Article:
​Jack and the Beanstalk Review...

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Nov. 28, 2017, 1:41 p.m.

Join our audience member and pantomime enthusiast, Kathryn Peters as she reviews Jack and the Beanstalk...

Yes folks, it’s that time of year again. It’s getting close to Christmas which means…..it’s panto time! This year I had the pleasure of watching The Millfield Theatre’s production of Jack and the Beanstalk, which I must say lived up to ‘giant’ expectations, offering a technicolour show, jam packed with comedy and fun.
I have to start off by congratulating the writer and director of the show, Marc Day, for not only producing it, but also treading the boards at the very last minute as Dame Dottie Trott! It is a director’s worst nightmare having a cast member fall ill or such like, with no understudy to step in, but Marc Day embraced this role with shear sass and pizazz, with an equally sensational wardrobe to match!

Due to Marc’s clever casting, this show was awash with talent. Firstly, the aptly named Fleshcreep was played by Alex Scott Fairley, who lived up to his persona in a delightfully sinister manner that incurred boos and hisses by the bucket load from the all too eager audience. It is no wonder that he has been asked back time and time again to do panto at Millfield, as his talent shines through in the various characters (and accents!) he portrays on stage. Jack Trott, played by Alex James Ellison, gave a very charming performance and an equally endearing rendition of Jack Johnsons’ ‘Better Together’, which he played on the guitar. This added a really lovely touch to his first duet with Jill, giving the show its fairy-tale feel as we followed the hero and heroine on their adventure. The role of Simple Simon, Jack’s brother, who encouraged the audience to greet him every time he came on stage was played by the hugely charismatic Christopher Burr. He played this role with ease, bringing great energy and a contagious smile to every scene.

Both Fairy Deluxe and Jill, played by Katriona Perrett and Lydia Rose Bertie respectively, both had fabulous singing voices which really shone through in ‘Holding out for a Hero’, leaving an excited buzz of chatter as the audience left the auditorium for the interval. You can’t have Jack and the Beanstalk without Buttercup the cow, and in this show she did not disappoint with her usual loveable characteristics, and a bold tap routine to boot! I must also acknowledge the giant…..yes you read correctly, an actual giant! Well not a real giant but a huge, moveable giant figurine reaching all the way up to the top of the stage. This huge apparatus was controlled by Jamie Lee-Morgan who did a brilliant job weaving it around the set and adding a bit of magic and make-believe to the production.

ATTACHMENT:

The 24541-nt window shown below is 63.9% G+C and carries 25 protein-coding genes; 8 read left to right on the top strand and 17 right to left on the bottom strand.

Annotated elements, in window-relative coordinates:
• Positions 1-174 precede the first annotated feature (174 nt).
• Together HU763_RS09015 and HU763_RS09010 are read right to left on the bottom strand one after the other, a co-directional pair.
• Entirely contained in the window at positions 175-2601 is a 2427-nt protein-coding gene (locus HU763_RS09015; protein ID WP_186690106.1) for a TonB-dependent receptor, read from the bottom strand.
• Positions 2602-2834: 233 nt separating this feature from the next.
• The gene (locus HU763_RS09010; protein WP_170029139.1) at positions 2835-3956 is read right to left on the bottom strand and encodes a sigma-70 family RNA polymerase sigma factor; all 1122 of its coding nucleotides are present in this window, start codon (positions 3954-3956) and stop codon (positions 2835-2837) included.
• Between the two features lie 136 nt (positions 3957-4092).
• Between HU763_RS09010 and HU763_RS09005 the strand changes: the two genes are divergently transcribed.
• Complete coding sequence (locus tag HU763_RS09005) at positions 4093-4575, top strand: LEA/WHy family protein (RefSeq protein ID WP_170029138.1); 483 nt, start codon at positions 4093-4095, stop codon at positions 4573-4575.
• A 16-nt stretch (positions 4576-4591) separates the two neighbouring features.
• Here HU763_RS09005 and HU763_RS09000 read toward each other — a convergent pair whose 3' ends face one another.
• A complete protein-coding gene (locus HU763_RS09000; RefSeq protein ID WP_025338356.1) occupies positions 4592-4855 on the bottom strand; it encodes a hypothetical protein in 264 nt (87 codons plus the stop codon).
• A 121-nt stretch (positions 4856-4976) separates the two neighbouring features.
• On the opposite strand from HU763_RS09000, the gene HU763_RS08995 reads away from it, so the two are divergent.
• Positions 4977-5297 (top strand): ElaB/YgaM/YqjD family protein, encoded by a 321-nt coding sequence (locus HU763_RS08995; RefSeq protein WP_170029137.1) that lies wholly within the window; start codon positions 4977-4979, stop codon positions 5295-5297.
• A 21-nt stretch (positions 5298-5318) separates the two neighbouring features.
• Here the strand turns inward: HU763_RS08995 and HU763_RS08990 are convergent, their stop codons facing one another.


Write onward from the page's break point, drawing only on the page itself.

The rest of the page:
The set, although simple, suited the style and period of the show and cleverly enhanced the Giant’s lair towards the end of the show, putting everything into perspective! I was equally impressed with the costumes, cleverly fitting in with the original storyline, but brilliantly bright and showy when needed! Dustin Conrad’s excellent musical accompaniment gave the show a real buzz and sense of energy, using a clever mix of old and modern songs intertwined with the storyline. A particular favourite of mine was ‘A rumour in Merryville’, originally ‘ A rumour in St Petersburg’ taken from the cartoon adaptation of Anastasia.

The choreography was very cleverly interwoven with the songs throughout the show, giving it the feel of a full-on musical. The dancers had clearly worked hard during rehearsals, performing the ambitious choreography with energy. All I can say is I wish the stage had been bigger! On an ending note, The Millfield Theatre production team should be very proud of their show this year, as it has set the festive period off to a fantastic start and I am sure that each audience will enjoy this production as much as I did!

Written by Kathryn Peters

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